under our infinite skies, 

in our midst:
bristling white 
visiting behemoth.

From my tiny pane,
I see its heavy
lugubrious

breathing 
see its lungs, and fir
rise and fall

in branch 
and mind
and rise again.

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Memo for the Next Year

When I said I believed in lightness, 
I wasn’t kidding.  Over and over, I return –
not to escapism or fantasy or ostrich necks–
but to dissolving solidity, breaking up the world’s fixity.  

My holidays – as if a wild angel came reeling 
from the wings and slammed into despair – 
as simple as reckless laughter, unplanned, unbidden
or a piece of hot bread with butter and a shard of salt. 

The way of the heart – to be renewed every day, 
no matter how many times the heart breaks. 
Knowing that everything can be transformed 
into something else (see Ovid); that winged

leaps – words in whorls of motion, fugitive
emotion — lead to a poem, and person, that seeks freedom.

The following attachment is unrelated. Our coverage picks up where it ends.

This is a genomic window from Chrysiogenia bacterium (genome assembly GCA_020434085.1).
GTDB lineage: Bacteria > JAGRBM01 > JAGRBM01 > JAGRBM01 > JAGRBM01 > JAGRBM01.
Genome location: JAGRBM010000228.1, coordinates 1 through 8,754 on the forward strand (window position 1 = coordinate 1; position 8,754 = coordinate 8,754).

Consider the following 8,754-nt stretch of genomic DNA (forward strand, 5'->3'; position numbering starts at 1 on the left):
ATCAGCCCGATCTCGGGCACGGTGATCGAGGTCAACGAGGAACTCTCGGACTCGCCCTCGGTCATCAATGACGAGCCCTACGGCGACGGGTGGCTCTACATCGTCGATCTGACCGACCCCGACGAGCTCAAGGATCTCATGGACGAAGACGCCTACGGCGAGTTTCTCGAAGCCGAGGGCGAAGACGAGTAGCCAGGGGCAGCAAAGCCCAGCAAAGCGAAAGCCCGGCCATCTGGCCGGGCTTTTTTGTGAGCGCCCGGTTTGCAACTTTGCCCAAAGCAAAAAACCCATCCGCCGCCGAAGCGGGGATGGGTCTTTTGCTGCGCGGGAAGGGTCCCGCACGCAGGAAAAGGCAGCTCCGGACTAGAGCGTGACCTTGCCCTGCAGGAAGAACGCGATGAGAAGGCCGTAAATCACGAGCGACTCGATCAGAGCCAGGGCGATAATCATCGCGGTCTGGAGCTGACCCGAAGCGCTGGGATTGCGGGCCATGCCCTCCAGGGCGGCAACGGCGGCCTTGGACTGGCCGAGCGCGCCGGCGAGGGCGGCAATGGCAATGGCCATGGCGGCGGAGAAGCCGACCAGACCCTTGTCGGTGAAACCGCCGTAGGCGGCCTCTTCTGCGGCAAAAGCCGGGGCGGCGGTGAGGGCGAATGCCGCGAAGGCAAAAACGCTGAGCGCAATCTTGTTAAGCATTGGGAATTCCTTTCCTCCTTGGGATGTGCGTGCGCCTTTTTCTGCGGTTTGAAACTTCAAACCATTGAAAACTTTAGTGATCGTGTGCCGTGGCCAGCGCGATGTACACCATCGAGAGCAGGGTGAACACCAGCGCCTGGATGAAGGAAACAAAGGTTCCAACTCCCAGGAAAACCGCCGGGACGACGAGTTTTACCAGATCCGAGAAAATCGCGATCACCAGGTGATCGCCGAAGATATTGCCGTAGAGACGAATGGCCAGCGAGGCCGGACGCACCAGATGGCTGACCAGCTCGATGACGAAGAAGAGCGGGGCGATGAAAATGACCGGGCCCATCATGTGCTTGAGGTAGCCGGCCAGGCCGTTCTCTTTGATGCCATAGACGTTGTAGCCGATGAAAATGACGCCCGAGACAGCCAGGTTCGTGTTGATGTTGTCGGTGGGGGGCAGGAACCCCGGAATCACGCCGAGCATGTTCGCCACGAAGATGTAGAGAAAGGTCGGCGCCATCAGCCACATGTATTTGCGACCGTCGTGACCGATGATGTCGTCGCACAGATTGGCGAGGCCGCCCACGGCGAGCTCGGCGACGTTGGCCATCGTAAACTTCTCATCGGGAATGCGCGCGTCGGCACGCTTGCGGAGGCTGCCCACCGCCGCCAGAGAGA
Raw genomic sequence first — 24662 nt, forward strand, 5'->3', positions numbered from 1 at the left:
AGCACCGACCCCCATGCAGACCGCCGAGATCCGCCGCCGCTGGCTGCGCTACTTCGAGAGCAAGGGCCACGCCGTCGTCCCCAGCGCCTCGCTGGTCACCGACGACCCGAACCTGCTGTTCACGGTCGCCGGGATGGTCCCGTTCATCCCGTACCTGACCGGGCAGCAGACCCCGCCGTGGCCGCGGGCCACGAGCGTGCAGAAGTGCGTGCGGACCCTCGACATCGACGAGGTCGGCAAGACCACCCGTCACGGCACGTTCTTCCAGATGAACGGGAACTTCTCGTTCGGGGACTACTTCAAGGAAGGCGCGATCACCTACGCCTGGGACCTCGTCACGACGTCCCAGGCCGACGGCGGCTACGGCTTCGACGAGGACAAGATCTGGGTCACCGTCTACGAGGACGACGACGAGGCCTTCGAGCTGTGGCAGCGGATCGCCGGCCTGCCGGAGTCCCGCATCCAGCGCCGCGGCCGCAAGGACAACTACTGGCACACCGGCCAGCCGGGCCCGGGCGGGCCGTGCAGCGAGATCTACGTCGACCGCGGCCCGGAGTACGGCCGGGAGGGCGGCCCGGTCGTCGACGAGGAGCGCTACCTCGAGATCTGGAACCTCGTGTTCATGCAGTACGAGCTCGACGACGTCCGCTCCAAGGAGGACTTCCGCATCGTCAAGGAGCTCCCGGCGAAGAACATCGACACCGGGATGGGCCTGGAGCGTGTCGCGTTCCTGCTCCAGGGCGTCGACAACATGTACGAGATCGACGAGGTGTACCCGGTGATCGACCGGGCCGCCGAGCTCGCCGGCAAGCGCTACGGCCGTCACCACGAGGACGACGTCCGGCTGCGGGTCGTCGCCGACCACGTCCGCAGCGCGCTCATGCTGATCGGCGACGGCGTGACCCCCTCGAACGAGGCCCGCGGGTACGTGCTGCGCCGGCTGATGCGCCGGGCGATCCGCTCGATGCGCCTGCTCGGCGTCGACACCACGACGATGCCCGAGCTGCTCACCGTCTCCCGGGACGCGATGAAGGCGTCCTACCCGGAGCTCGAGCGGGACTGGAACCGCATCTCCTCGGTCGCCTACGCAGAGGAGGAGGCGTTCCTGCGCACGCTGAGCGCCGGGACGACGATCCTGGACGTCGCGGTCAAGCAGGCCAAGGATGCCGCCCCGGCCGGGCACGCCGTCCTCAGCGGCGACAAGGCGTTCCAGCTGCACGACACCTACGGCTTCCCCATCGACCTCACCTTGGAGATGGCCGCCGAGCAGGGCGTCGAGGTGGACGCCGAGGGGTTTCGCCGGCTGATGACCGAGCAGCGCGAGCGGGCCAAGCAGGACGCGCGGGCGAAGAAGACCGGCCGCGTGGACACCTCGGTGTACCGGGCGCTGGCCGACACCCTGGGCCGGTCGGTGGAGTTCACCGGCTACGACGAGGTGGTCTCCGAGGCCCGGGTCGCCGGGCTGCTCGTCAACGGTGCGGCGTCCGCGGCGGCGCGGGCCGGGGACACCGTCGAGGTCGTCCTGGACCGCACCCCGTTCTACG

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Third Eye

“A writer should write with his eyes and a painter paint with his ears,” Gertrude Stein famously said, in a tumult of the senses.  She was echoing Picasso, and the motif echoes loudly – as a rose is a rose is a rose — across Paris.  Curators and painters, it seemed, are tripping over each other to subvert the common pairing of eye & seeing.  Not that appearances fool the eye, but that appearance is a collaborative process and to seize a fuller reality, the artist employs (his mind’s eye) instinct, feeling, whole self, total focus, third eye, mind’s eye.  A juju, a mix of intoxication and inner penetration.  

For instance, Jean Cocteau recounts Picasso talking about the wife of a half-blind painter describing a castle as he painted it.   “…painting is a blind man’s job.  He paints not what he sees, but how he feels about it, what he tells himself about what he has seen.”

Sophie Calle, in several rooms of her massive show in the Picasso Museum, questions the nature of seeing by showing us the photographs of “the unsighted”: the last thing people saw before they losing their sight (i.e., a streetcar), and videos of people born blind standing wide-eyed before at the sea for the first time.  

Modigliani, in an exhibition at Musée de l’Orangerie, gives us portraits of familiars with filled-in eyes, or two eyes each sporting a different color.  Eyes with the holes of masks.  As masks, as people with expanded vision that see paradox, each eye seeing in reality a different, conflicting aspect.